Quake hits Ecuador, Peru; at least 4 die
QUITO, Ecuador -- A strong earthquake shook southern Ecuador and northern Peru on Saturday, killing at least four people, trapping others under rubble and sending rescue teams out into streets littered with debris and fallen power lines.
The U.S. Geological Survey reported an earthquake with a magnitude of about 6.8 that was centered just off the Pacific Coast, about 50 miles south of Guayaquil, Ecuador's second-largest city.
One victim was a passenger in a vehicle crushed by rubble from a house in Cuenca, according to the Risk Management Secretariat, the South American country's emergency response agency.
In the coastal state of El Oro, three people died and several were trapped under rubble, the agency reported. In Machala, a two-story home collapsed before people could evacuate, a pier gave way and a building's walls cracked, trapping an unknown number of people.
The agency said firefighters worked to rescue people while the National Police assessed damage, their work made more difficult by downed lines that interrupted telephone and electricity service.
The earthquake was also felt in northern Peru, where its effects weren't immediately clear Saturday afternoon.
Germany, Japan aim to strengthen ties
TOKYO -- German Chancellor Olaf Scholz and Japanese Prime Minister Fumio Kishida held the first round of government consultations in Tokyo and agreed Saturday to strengthen economic and defense ties to better cope with China's growing influence and global security concerns.
Kishida told a joint news conference after the talks that the sides agreed to strengthen supply chains in minerals, semiconductors, batteries and other strategic areas, in order to "counter economic coercion, state-led attempts to illegally acquire technology and non-market practices."
In Tokyo, the two leaders again condemned Russia's war on Ukraine and agreed to continue tough sanctions against Moscow and strong support for Ukraine, Kishida said.
Russia's nuclear threat has made atomic weapons disarmament even more difficult and divided the international community, Kishida said, adding that it's crucial to get China, Russia and other nuclear states to resume discussing nuclear disarmament.
Scholz said the government consultations will "further advance our strategic cooperation, and they're a very important part of giving a new drive to this close cooperation we want to achieve together," German news agency dpa reported.
In separate talks, Japanese Defense Minster Yasukazu Hamada and his German counterpart Boris Pistorius agreed to seek a legal framework to facilitate increased joint defense activities, as well as cooperation in defense equipment and technology, the Japanese Defense Ministry said in a statement.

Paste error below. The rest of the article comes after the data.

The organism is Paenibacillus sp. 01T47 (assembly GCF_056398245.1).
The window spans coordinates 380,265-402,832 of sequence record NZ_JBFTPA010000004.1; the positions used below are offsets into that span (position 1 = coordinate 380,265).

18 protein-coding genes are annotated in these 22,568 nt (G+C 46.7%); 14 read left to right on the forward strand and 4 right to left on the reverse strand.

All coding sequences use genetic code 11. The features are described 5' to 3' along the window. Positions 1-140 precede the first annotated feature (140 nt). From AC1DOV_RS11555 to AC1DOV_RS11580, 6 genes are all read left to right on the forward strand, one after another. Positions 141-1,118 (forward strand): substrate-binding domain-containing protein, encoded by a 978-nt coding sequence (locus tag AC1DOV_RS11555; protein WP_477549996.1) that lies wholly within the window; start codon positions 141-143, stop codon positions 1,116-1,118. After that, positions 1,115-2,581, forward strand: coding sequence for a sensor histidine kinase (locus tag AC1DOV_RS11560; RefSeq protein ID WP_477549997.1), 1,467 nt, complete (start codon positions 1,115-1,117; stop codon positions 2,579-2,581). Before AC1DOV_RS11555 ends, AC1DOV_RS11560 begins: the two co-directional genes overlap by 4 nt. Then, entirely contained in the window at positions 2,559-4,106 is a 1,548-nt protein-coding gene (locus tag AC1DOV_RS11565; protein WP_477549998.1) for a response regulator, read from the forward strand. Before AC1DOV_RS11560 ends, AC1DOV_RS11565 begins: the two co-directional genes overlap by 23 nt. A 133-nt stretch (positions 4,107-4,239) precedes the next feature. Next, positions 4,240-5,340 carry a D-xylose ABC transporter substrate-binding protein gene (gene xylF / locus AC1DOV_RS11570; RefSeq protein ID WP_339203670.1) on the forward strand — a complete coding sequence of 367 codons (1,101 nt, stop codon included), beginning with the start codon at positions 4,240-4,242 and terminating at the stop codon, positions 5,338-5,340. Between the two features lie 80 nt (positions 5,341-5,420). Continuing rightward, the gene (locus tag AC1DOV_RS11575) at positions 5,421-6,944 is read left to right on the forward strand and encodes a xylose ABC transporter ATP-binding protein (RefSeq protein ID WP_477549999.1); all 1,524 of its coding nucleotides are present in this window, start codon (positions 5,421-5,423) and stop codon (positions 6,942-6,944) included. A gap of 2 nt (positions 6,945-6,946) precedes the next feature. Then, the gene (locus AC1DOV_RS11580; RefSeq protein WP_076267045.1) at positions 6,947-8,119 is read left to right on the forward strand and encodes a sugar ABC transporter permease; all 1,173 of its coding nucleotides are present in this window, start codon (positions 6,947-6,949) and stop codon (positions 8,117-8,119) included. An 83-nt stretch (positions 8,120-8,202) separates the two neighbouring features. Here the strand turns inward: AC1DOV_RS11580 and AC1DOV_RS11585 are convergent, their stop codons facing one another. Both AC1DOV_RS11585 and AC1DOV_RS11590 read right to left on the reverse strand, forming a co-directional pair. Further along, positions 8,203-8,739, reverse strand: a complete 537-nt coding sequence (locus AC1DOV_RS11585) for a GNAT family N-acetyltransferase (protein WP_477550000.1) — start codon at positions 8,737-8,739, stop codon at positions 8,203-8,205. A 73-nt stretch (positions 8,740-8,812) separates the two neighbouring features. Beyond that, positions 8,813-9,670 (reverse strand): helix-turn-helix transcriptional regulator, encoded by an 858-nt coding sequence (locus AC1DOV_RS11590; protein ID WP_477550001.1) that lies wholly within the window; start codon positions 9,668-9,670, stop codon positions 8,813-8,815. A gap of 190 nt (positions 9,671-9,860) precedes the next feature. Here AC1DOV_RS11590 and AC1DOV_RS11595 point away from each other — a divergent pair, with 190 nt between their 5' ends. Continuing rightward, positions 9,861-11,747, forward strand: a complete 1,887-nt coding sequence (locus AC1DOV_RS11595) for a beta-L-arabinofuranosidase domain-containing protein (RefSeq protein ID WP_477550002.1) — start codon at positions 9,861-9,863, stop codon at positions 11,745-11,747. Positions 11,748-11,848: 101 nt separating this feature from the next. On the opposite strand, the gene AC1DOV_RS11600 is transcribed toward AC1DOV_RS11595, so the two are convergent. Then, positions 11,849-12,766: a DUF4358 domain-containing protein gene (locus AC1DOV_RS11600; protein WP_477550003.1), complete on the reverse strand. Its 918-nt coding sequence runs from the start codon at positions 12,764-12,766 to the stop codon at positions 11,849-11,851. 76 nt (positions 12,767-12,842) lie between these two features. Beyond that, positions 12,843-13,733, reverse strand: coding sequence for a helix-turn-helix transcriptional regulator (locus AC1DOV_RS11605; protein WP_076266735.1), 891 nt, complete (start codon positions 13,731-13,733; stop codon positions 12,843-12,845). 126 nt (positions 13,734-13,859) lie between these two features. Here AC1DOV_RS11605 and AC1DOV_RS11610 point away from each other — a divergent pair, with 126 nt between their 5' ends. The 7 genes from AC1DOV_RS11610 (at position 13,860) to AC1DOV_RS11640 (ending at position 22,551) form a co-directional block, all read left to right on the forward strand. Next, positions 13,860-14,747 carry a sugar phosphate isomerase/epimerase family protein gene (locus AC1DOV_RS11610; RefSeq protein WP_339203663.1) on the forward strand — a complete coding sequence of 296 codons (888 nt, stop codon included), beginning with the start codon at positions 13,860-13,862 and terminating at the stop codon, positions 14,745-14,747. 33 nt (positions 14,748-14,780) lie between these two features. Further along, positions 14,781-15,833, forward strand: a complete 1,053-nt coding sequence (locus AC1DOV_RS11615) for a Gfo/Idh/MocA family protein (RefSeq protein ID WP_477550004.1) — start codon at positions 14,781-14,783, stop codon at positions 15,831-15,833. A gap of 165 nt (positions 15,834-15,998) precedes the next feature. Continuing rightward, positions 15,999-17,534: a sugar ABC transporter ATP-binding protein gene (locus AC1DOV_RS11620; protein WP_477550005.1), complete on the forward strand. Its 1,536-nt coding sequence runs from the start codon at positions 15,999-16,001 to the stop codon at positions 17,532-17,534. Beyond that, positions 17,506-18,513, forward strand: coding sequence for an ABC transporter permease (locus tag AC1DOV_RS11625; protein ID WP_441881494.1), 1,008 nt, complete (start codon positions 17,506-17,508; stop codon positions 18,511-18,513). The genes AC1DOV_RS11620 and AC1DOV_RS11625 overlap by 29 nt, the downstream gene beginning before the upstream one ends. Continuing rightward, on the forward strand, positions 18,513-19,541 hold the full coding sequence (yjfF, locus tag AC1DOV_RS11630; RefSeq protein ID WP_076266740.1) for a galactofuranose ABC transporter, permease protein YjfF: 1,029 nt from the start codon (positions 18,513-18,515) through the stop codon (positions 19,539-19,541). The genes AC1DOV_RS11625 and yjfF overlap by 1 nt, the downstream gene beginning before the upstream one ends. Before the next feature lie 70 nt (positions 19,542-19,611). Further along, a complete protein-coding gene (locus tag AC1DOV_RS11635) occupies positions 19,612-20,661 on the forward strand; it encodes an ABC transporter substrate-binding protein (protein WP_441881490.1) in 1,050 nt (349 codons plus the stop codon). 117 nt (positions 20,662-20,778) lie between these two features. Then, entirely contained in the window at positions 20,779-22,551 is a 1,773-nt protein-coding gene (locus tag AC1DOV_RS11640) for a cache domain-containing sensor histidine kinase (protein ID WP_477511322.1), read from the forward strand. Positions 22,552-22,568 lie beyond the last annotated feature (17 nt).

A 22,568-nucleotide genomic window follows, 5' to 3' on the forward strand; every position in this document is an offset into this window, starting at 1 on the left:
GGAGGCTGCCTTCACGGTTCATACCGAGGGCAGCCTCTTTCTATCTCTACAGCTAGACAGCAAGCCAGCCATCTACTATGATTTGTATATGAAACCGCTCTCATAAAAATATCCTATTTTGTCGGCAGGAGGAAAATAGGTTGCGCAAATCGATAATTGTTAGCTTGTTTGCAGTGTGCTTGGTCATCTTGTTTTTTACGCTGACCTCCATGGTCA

Million of fish found dead in Australia
CANBERRA, Australia -- Millions of fish have washed up dead in southeastern Australia in what authorities and scientists say is caused by floods and hot weather.
The Department of Primary Industries in New South Wales state said the fish deaths coincided with a heat wave that put stress on a system that has experienced extreme conditions from wide-scale flooding.
The deaths were likely caused by low oxygen levels as floods recede, a situation made worse by fish needing more oxygen because of the warmer weather, the department said.
Residents of the Outback town of Menindee complained of a terrible smell from the dead fish.
Kazakh voters set to go to polls today
MOSCOW -- Voters in Kazakhstan will cast ballots today after a short campaign for seats in the lower house of parliament that is being reconfigured in the wake of deadly unrest that gripped the resource-rich Central Asian nation a year ago.
The snap election comes on the third anniversary of the resignation as president of Nursultan Nazarbayev, who had led Kazakhstan since 1991.
His successor, Kassym-Jomart Tokayev, was widely expected to continue Nazarbayev's authoritarian course and even renamed the capital as Nur-Sultan in his predecessor's honor. But the country's political landscape changed markedly after a wave of violence in January 2022 when provincial protests initially sparked by a fuel price increase engulfed other cities.
More than 220 people, mostly protesters, died as police put down the unrest.
Tokayev's Amanat party holds the overwhelming majority of seats in the current parliament and the rest belong to parties that are largely loyal to Amanat.
More than 400 candidates, most of them self-nominated, are competing in the single-mandate races, and the national elections commission authorized two additional parties to enter the proportional contest.
Candidates have raised a wide array of issues including further political changes, housing and rising food prices, and the country does not show a clear path forward. But many are encouraged by the expanded election opportunity.